(First Published 2014)

Many people like myself couldn’t help but wonder whether to take the electric bike scene seriously. But since the advent of the TTXGP showed a number of manufacturers were pulling on their boots and delivering commercially viable bikes that looked okay and actually performed remarkably well – we’ve all had to reel our petrol heads in a bit.

The home-made lead-acid bikes populating YouTube gave this sector a bad name but new technology has allowed Brammo, from Oregon in the USA, and a few others to become the game-changers just as Tesla have done with the car market.

Yes, this is a serious bike. Pitched at the 500cc market it features everything that its petrol-based contemporaries have. Good looks, a lightweight frame, strong Marzocchi forks, excellent Brembo brakes and respectable rubber for the road.

It’ll deliver more than pizza

In terms of performance it delivers on all counts. The water cooled motor pumps out a reasonable 54bhp but its flat torque curve delivering an almost constant 90Nm (66ft/lb) through a 6 speed box makes it extremely sparky at the lights.

Its top speed of 110mph is respectable enough and those previously mentioned tyres (120 front, 180 rear) ensure complete confidence in high speed corners.

The Brammo punches well above its weight in performance and handling.

Ah, but…

Okay, I hear you say, there are the usual electric fears. Range, recharge times, price; everyone knows the story. But Brammo knows it’s weaknesses and has done its utmost to conquer them. 

The bike has a range of 80-100 miles on a charge, okay it’s no tourer but with most bikers usage being the blast to work this is more than adequate allowing a decent spin at the weekend. 

It has an on-board 3Kw charger allowing it to go from 20-80% charge in under 2 hours. In parts of the US charging stations are now commonplace and the UK is following swiftly with a nationwide installation program. 

The batteries are good for 100,000 miles so that should see you through a good 10 years I guess.

But what about the dollars?

And price, well yep, you’ve got them there, the bikes retail at about £13,000 brand new. But hold on a minute, take into account the fact that the bike returns the electric equivalent of 438mpg, (yes four hundred and thirty eight miles per gallon) at today’s pump prices, plus the advantage of zero road tax, that’s one helluva cost saving.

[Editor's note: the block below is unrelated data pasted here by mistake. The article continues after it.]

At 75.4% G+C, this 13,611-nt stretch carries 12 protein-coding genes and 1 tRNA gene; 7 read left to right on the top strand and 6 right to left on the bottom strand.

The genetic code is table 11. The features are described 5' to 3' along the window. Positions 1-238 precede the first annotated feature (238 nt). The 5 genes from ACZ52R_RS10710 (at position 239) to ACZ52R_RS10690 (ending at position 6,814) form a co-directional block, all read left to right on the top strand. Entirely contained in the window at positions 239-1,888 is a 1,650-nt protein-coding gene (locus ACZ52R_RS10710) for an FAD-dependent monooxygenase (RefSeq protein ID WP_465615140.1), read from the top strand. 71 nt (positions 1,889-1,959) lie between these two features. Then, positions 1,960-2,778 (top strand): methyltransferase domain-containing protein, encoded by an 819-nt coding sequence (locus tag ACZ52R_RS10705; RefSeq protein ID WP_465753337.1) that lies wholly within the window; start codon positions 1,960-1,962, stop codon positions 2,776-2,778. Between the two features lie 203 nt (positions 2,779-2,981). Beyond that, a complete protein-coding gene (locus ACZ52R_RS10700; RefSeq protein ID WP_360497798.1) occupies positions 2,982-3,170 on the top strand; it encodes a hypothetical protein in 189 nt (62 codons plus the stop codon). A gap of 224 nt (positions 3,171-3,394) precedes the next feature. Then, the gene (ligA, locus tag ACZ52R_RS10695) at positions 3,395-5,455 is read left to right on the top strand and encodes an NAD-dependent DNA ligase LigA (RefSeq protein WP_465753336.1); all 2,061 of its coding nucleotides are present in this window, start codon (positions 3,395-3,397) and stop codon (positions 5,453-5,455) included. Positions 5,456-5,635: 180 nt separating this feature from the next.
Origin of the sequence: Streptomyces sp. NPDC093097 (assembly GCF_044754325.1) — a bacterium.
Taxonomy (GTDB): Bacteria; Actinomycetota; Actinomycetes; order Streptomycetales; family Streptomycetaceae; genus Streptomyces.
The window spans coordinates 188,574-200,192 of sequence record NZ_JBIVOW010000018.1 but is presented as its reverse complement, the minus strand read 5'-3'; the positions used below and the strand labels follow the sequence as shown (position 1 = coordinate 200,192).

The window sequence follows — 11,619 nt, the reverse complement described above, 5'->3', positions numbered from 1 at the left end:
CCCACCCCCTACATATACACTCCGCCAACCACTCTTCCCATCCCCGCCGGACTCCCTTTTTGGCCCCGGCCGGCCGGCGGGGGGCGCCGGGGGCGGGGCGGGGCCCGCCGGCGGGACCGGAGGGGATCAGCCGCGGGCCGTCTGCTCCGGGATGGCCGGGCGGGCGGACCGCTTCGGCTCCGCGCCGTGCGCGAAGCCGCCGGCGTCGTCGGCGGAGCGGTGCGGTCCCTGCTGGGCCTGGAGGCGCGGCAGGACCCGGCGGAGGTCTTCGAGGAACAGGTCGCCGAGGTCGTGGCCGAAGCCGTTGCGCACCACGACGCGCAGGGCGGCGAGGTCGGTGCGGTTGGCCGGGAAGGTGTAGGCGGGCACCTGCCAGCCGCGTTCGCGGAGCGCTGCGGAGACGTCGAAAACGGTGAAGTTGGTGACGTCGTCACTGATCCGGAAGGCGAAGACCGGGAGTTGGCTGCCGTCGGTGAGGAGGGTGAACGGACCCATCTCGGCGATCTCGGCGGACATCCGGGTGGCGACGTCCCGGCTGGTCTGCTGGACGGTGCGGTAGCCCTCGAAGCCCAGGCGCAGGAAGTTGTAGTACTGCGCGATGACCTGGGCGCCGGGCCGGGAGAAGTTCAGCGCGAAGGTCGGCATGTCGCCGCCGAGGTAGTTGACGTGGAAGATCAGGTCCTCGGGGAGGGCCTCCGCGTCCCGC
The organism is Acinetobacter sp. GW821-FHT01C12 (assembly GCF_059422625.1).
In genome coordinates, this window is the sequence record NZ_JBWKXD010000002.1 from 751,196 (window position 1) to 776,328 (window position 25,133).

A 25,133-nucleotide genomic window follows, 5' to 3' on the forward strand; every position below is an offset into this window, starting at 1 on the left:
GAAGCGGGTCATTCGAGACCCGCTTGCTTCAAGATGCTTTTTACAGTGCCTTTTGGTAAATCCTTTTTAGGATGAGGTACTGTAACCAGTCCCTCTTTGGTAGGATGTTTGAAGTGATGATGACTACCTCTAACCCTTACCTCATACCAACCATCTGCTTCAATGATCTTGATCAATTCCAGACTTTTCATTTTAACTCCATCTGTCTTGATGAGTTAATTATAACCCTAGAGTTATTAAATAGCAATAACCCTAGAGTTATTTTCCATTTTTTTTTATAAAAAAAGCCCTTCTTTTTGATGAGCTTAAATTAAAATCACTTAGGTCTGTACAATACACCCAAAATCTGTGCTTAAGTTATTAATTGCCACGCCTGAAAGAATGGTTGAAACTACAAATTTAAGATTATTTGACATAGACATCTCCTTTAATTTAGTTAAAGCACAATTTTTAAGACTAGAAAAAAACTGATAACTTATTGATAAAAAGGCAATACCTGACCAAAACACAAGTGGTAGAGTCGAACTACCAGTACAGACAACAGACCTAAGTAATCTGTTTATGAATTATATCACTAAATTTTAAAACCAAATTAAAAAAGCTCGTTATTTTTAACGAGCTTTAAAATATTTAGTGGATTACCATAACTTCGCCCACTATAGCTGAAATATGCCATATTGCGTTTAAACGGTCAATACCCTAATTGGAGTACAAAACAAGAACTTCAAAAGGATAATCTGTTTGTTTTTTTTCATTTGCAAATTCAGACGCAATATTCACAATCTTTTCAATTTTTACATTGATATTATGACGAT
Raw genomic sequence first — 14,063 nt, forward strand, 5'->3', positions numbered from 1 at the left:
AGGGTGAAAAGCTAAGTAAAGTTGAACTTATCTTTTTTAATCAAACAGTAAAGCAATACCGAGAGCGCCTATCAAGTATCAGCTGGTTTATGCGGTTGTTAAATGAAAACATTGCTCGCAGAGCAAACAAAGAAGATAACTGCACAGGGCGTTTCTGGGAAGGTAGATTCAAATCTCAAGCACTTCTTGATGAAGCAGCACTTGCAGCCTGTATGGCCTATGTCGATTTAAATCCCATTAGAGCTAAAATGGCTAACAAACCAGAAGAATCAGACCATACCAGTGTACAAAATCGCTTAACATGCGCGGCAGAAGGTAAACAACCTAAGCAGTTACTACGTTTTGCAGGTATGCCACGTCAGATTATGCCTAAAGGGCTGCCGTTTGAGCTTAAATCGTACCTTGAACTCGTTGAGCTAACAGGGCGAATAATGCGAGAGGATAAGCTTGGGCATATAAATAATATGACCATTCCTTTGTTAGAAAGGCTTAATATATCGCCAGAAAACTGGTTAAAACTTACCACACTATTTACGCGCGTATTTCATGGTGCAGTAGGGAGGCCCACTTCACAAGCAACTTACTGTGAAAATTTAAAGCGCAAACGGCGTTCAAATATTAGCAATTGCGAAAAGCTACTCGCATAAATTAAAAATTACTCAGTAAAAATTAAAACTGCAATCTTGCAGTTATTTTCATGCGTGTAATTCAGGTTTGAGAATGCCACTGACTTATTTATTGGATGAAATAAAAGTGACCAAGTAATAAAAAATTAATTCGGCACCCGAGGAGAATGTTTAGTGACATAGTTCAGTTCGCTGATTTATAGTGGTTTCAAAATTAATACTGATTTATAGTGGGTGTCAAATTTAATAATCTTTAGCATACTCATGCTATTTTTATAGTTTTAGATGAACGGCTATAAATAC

Brammo also knows that’s not cheap for a bike, so they do offer a number of lease/contract plans if you’d rather buy on the never never.

The manufacturer has the benefit of being located right next door to the world’s biggest electric vehicle market. California is going electric crazy, offering all sorts of incentives to get gas fumes off the road, and its only a matter of time before the rest of the world follows suit, I’d bet a pretty big cheeseburger on it.

It’s early days

And yes – this might not be the perfect electric bike… yet… but it sure goes a long way towards the goal. Brammo has addressed many of the problems encountered by their predecessors with excellent engineering and good common sense to produce a mighty fine machine which is a sound alternative for those who’d wish to go electric.

But for me, there is one crucial thing they cannot fix… the bike is silent.

Update 1

Jan 2015:
Since the time of writing, Brammo of Oregon has been bought by Victory Motorcycles, therefore securing a stronger future for the Empulse R. With minor modifications the bike is probably still the strongest contender in the electric bike market. 

Update 2

July 2018:
Sadly, Victory (aka Polaris Industries) has shelved their bike operations and sold the electric vehicle tech to the truck engine manufacturer Cummins. There’s no plans for Cummins to continue with bike production and everything now is going into commercial vehicle development. 

It’s the end of a very short era, but we’ll be chinking a pint to the guys in Oregon who pushed electric bikes a few rungs up the ladder.  

Gone but not forgotten.

Ed